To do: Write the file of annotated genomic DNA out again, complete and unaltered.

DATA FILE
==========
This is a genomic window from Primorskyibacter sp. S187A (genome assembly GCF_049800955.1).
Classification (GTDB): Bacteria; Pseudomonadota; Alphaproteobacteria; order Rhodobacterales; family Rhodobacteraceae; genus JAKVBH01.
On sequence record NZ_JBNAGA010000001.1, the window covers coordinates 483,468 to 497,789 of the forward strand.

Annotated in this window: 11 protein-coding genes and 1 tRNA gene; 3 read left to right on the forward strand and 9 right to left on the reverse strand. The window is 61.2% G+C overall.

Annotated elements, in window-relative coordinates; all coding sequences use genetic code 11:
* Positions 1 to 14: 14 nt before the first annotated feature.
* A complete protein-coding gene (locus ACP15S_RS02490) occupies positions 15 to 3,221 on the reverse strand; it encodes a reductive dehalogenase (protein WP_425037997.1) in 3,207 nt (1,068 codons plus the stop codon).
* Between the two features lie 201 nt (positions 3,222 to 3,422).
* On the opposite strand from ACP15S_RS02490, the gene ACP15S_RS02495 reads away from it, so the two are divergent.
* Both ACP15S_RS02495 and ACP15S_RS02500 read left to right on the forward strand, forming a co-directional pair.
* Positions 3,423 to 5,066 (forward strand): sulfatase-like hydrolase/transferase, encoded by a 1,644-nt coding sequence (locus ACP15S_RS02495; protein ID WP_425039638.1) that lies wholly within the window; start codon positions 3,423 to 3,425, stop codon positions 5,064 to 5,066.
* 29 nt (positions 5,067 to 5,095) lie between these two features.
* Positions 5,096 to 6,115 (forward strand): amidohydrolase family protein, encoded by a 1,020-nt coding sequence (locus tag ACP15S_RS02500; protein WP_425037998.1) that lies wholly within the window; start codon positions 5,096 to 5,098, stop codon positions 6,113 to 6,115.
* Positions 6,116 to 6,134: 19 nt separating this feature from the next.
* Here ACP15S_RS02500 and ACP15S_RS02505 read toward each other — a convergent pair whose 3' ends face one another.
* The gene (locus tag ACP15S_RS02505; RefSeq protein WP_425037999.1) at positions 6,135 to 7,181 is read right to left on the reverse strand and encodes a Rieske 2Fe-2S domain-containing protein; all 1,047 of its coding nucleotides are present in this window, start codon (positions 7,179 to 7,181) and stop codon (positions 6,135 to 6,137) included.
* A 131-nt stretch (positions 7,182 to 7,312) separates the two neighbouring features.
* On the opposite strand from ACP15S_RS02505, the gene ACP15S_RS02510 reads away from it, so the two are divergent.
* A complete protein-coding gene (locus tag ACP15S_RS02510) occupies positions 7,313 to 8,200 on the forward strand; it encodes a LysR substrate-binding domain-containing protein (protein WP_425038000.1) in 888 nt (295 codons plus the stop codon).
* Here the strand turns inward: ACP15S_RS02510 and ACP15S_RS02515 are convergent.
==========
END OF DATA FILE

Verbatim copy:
This is a genomic window from Primorskyibacter sp. S187A (genome assembly GCF_049800955.1).
Classification (GTDB): Bacteria; Pseudomonadota; Alphaproteobacteria; order Rhodobacterales; family Rhodobacteraceae; genus JAKVBH01.
On sequence record NZ_JBNAGA010000001.1, the window covers coordinates 483,468 to 497,789 of the forward strand.

Annotated in this window: 11 protein-coding genes and 1 tRNA gene; 3 read left to right on the forward strand and 9 right to left on the reverse strand. The window is 61.2% G+C overall.

Annotated elements, in window-relative coordinates; all coding sequences use genetic code 11:
* Positions 1 to 14: 14 nt before the first annotated feature.
* A complete protein-coding gene (locus ACP15S_RS02490) occupies positions 15 to 3,221 on the reverse strand; it encodes a reductive dehalogenase (protein WP_425037997.1) in 3,207 nt (1,068 codons plus the stop codon).
* Between the two features lie 201 nt (positions 3,222 to 3,422).
* On the opposite strand from ACP15S_RS02490, the gene ACP15S_RS02495 reads away from it, so the two are divergent.
* Both ACP15S_RS02495 and ACP15S_RS02500 read left to right on the forward strand, forming a co-directional pair.
* Positions 3,423 to 5,066 (forward strand): sulfatase-like hydrolase/transferase, encoded by a 1,644-nt coding sequence (locus ACP15S_RS02495; protein ID WP_425039638.1) that lies wholly within the window; start codon positions 3,423 to 3,425, stop codon positions 5,064 to 5,066.
* 29 nt (positions 5,067 to 5,095) lie between these two features.
* Positions 5,096 to 6,115 (forward strand): amidohydrolase family protein, encoded by a 1,020-nt coding sequence (locus tag ACP15S_RS02500; protein WP_425037998.1) that lies wholly within the window; start codon positions 5,096 to 5,098, stop codon positions 6,113 to 6,115.
* Positions 6,116 to 6,134: 19 nt separating this feature from the next.
* Here ACP15S_RS02500 and ACP15S_RS02505 read toward each other — a convergent pair whose 3' ends face one another.
* The gene (locus tag ACP15S_RS02505; RefSeq protein WP_425037999.1) at positions 6,135 to 7,181 is read right to left on the reverse strand and encodes a Rieske 2Fe-2S domain-containing protein; all 1,047 of its coding nucleotides are present in this window, start codon (positions 7,179 to 7,181) and stop codon (positions 6,135 to 6,137) included.
* A 131-nt stretch (positions 7,182 to 7,312) separates the two neighbouring features.
* On the opposite strand from ACP15S_RS02505, the gene ACP15S_RS02510 reads away from it, so the two are divergent.
* A complete protein-coding gene (locus tag ACP15S_RS02510) occupies positions 7,313 to 8,200 on the forward strand; it encodes a LysR substrate-binding domain-containing protein (protein WP_425038000.1) in 888 nt (295 codons plus the stop codon).
* Here the strand turns inward: ACP15S_RS02510 and ACP15S_RS02515 are convergent.